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Saturday, 24 November 2012

Interesting artistic experiences

Friday, November 24th., London.

H.G. Wells told me his scheme for a whole series of new books, some being novels. He wants monarchy destroyed, of course, and to have a new religion (that there is one God - and apparently he can be what you like) without priests and churches. He thought very little of British high command at the front, and had difficulties with the Censor about his articles on Front, and meant to say what he thought in a book to be issued in January.
I was still suffering yesterday from my stomach chill, but I wrote a thousand words.
I went up to the Omega workshops by appointment to see Roger Fry.

Roger Eliot Fry (1866 – 1934) was an English artist and art critic, and a member of the Bloomsbury Group. Establishing his reputation as a scholar of the Old Masters, he became an advocate of more recent developments in French painting, to which he gave the name Post-Impressionism. He was the first figure to raise public awareness of modern art in Britain, and emphasized the formal properties of paintings over the "associated ideas" conjured in the viewer by their representational content. He was described by the art historian Kenneth Clark as "incomparably the greatest influence on taste since Ruskin... In so far as taste can be changed by one man, it was changed by Roger Fry".

Arrived as arranged at 2.30. I was told he was out. Then that he was at his studio down Fitzroy Street. I went there and rang. He opened door.
"Come and have lunch," he said. "I've had lunch, it's 2.30," I said. "How strange!" he said. "I thought it was only 1.15." Then as he went upstairs he cried out to a girl above: "Blank (her Xtian name), it's 2.30," as a great item of news. Fry expounded his theories. He said there was no original industrial art in England till he started i.e., untraditional. He said lots of goodish things and was very persuasive and reasonable. Then he took me to the showrooms in Fitzroy Square, and I bought a few little things. I did not buy a fine still life by Duncan Grant. But I may, later. I gradually got to like a number of the things, especially the stuffs. He said manufacturing (English) firms roared with laughter at his suggestion that they should do business together. One firm quoted an impossible price when he asked them to make rugs to his design at his risks. But when a eulogistic article appeared in The Times they quoted a lower price, a reasonable one. He said that both French and German firms would take his stuff. I began to get more and more pleased with the stuff, and then I left with two parcels.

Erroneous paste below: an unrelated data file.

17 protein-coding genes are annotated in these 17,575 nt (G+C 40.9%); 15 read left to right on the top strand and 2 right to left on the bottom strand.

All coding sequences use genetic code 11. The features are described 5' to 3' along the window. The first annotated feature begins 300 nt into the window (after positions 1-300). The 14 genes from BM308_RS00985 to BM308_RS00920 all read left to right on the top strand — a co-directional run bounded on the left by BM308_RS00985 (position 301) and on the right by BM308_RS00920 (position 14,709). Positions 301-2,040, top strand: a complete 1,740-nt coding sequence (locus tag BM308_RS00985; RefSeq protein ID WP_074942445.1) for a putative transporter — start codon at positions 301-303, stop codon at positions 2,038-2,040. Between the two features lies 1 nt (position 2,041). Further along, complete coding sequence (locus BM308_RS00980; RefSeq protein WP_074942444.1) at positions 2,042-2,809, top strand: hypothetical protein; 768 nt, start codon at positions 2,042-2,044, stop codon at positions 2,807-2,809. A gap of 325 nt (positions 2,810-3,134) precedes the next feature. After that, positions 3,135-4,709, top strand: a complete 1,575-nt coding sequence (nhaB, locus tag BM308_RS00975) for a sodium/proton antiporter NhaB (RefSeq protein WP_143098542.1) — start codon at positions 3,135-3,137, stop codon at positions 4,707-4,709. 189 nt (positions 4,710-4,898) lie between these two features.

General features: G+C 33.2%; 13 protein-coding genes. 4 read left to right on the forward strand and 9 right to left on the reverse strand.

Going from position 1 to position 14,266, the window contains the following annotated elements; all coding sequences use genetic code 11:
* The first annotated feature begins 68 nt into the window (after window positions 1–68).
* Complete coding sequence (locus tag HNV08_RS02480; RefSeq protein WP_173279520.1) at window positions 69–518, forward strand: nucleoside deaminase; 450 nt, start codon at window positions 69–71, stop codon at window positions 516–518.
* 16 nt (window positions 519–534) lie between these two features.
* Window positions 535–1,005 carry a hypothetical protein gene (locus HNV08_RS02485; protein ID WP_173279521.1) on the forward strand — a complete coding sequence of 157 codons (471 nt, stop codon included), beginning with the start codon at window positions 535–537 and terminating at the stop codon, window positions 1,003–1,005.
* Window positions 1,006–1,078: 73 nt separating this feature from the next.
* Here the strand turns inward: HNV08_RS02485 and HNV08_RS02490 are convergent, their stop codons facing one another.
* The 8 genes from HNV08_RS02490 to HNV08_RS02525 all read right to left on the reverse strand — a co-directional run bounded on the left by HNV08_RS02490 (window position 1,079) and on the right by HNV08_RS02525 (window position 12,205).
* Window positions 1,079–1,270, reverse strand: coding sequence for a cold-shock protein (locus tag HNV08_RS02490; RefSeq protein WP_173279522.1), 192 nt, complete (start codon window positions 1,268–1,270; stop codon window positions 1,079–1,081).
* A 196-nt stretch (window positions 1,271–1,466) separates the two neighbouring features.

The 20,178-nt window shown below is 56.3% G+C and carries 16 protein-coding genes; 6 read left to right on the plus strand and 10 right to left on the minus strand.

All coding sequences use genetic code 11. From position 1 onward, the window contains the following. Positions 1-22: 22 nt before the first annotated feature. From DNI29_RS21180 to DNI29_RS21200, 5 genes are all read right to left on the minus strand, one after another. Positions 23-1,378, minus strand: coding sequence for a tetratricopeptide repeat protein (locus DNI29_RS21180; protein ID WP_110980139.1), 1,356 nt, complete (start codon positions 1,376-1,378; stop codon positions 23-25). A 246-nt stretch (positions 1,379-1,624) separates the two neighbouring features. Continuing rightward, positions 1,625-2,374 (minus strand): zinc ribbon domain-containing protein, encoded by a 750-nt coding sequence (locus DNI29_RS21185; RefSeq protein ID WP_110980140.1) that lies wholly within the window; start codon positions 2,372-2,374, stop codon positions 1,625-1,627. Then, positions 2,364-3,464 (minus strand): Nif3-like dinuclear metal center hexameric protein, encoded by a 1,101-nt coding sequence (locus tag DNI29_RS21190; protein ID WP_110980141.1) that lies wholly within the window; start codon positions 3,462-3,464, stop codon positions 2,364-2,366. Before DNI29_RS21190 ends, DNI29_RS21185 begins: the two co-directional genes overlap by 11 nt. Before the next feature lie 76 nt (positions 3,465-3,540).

This morning I went to Carfax Gallery and bought a Sickert from the Sickert stand there, "Coster Girl".

William Rothenstein
In 1898 William Rothenstein co-founded the Carfax Gallery in St. James' Piccadilly with John Fothergill . During its early years the gallery was closely associated with such artists as Charles Conder, Philip Wilson Steer, Charles Ricketts and Augustus John. It also exhibited the work of Auguste Rodin, whose growing reputation in England owed much to Rothenstein's friendship and missionary zeal. The gallery was later the home for all three exhibitions of The Camden Town Group, led by Rothenstein's friend and close contemporary Walter Sickert.

Had some talk with the proprietor who was highly intelligent, and stuck to it that Claude Phillips, though he couldn't write, had real taste. The boss thought Sickert the greatest artist of the age.

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